Animals can provide clear emotional support for people who have diagnosed mental health issues. But the rise of people claiming they need emotional support from an animal that has no training and isn’t providing aid is concerning mental health experts.

“The ESA movement harms people who need service dogs by creating confusion about service dogs that are recognized under federal law,” Johnson added.

Under Younggren’s proposed standards, mental health professionals must:

  • Conduct a thorough evaluation of the person requesting an ESA certification.
  • Assess the animal to confirm that it performs all valid functions.
  • Review the interaction between the animal and the person to ensure the animal has a demonstrated benefit to the person.
  • Understand and apply laws that regulate ESAs.

Cassandra Boness, University of Missouri PhD candidate and second author, would like to see more research on the impacts of ESAs on patients, she said in a statement.

Johnson said documented benefits of ESAs on people are anecdotal.

“We know that our pets cause us to relax, but not how this plays out for mental health patients,” she told Healthline.

Though his standard, if adopted, would make it more difficult for people to receive a letter, Younggren said it would be safer for society as a whole.

Younggren’s team hopes the standards ensure that others aren’t harmed by ESAs, as there have been reports of animals hurting others.

By law, an ESA can live in a housing setting otherwise not open to pets. They can also travel with owners in airplane cabins. But unlike service dogs, an ESA can’t go everywhere a person goes.

Going to an airport, for example, can be stressful on an untrained animal, Stevens said.

“Why should we act surprised when the animal acts out?” Chaz Stevens, founder and director at ESAD International, told Healthline.

ESAD International is a group of licensed mental health professionals that aim to provide emotional support animal services both online and in person.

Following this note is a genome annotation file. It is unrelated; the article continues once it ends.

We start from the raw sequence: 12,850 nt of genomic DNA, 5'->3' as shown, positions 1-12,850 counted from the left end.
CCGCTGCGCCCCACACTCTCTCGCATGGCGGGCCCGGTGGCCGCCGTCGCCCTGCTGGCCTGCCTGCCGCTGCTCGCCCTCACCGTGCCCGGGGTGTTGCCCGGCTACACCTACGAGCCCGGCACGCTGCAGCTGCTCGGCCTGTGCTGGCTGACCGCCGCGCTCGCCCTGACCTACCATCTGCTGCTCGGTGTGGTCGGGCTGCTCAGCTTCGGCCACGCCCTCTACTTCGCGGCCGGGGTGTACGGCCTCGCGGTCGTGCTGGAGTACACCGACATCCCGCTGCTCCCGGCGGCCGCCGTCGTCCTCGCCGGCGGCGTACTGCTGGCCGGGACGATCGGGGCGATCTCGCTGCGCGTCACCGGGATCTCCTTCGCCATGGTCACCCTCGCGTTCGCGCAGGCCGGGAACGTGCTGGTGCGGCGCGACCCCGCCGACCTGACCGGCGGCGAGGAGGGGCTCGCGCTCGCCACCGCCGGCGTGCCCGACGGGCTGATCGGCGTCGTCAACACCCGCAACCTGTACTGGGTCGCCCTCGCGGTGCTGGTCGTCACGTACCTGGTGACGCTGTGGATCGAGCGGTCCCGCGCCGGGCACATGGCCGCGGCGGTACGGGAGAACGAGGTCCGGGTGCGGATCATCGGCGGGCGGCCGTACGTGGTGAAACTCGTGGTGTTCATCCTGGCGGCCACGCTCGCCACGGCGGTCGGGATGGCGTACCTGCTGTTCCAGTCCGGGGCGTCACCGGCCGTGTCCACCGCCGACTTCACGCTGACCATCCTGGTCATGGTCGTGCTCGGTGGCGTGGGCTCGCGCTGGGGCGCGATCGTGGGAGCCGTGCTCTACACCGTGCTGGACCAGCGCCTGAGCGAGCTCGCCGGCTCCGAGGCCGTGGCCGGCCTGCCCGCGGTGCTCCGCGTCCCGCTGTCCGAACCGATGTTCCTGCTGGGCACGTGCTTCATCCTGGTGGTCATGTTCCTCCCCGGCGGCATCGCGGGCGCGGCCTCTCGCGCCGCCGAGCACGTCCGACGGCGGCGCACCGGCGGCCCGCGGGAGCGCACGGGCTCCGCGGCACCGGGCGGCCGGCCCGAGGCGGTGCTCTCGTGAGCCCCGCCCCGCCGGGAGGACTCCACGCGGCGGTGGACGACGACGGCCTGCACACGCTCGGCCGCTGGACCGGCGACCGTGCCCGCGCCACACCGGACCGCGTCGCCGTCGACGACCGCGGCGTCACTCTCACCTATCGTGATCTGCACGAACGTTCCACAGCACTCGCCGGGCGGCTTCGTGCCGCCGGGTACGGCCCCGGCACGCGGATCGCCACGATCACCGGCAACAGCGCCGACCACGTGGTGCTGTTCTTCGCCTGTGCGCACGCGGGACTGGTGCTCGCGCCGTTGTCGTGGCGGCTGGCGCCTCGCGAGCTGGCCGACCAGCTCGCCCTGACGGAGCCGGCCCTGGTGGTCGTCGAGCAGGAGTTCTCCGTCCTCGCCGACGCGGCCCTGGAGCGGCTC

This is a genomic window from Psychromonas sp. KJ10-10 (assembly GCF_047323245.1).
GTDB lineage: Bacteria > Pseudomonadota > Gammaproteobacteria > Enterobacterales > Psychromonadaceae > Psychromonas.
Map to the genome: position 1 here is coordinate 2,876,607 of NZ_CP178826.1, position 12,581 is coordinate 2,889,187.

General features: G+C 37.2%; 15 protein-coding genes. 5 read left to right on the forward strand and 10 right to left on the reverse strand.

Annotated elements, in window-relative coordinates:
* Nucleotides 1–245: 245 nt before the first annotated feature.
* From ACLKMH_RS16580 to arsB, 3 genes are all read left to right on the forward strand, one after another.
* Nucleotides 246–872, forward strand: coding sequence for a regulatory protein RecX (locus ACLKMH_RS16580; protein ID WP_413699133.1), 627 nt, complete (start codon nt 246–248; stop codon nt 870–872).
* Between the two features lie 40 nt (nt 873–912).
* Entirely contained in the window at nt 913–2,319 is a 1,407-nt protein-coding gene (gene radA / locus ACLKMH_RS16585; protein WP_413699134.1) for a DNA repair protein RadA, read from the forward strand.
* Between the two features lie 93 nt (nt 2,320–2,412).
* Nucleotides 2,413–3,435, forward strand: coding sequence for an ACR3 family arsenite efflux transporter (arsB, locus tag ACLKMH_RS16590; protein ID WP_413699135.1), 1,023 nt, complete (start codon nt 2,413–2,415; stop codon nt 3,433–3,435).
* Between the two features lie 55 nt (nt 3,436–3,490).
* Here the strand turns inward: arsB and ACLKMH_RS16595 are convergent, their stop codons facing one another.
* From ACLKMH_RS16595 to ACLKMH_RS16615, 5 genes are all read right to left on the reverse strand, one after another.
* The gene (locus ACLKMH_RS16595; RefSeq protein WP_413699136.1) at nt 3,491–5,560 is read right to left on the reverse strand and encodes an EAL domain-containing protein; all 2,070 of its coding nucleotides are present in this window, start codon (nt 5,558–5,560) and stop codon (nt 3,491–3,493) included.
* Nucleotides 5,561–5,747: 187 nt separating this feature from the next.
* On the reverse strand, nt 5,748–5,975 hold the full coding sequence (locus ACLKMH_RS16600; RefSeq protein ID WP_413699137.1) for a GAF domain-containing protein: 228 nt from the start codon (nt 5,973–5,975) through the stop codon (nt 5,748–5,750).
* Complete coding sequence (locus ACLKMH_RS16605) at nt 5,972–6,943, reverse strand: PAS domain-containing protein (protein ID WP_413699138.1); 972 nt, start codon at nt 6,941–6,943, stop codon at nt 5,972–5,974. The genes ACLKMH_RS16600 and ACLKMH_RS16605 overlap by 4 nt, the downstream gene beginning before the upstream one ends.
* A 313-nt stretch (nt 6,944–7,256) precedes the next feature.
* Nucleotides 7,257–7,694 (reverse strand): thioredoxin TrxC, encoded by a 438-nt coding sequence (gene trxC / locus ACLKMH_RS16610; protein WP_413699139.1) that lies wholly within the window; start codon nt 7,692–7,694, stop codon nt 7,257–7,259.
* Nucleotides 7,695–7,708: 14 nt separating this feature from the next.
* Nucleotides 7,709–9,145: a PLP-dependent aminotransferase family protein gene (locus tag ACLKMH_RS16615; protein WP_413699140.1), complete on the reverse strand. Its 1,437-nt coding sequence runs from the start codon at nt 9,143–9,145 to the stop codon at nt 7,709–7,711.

“Currently, federal guidelines do not require any training for an ESA. Recent changes from the airline industry require the passenger to acknowledge the ESA will be under their control at all times,” Stevens said.

ESAD International’s therapists specialize in understanding human behavior but not animal behavior.

Companies dispensing ESA letters are also an issue.

“Duplicity and false advertising runs rampant,” said Stevens, who supports better standards. “There’s no quality control or regulation of this business at all.”

Some websites promising ESA letters are registered out of the country and some sites might even prompt users to share protected health information online.

“The person who qualifies under federal law to have an ESA is someone who has a verifiable disability that’s affecting his or her ability to concentrate, sleep, focus, or interact socially,” Stevens explained.

As the business of ESA letters is now, someone with a disability could be misled to share their protected health information online.

But Stevens noted the limits that mental health professionals have with signing off on ESAs.

“Assessing a dog’s temperament and behavior is outside the scope and training of my clinical team,” said Stevens, noting he bans some breeds.

He encourages his clinicians to make strict judgement calls to ensure animals are well cared for by their owners.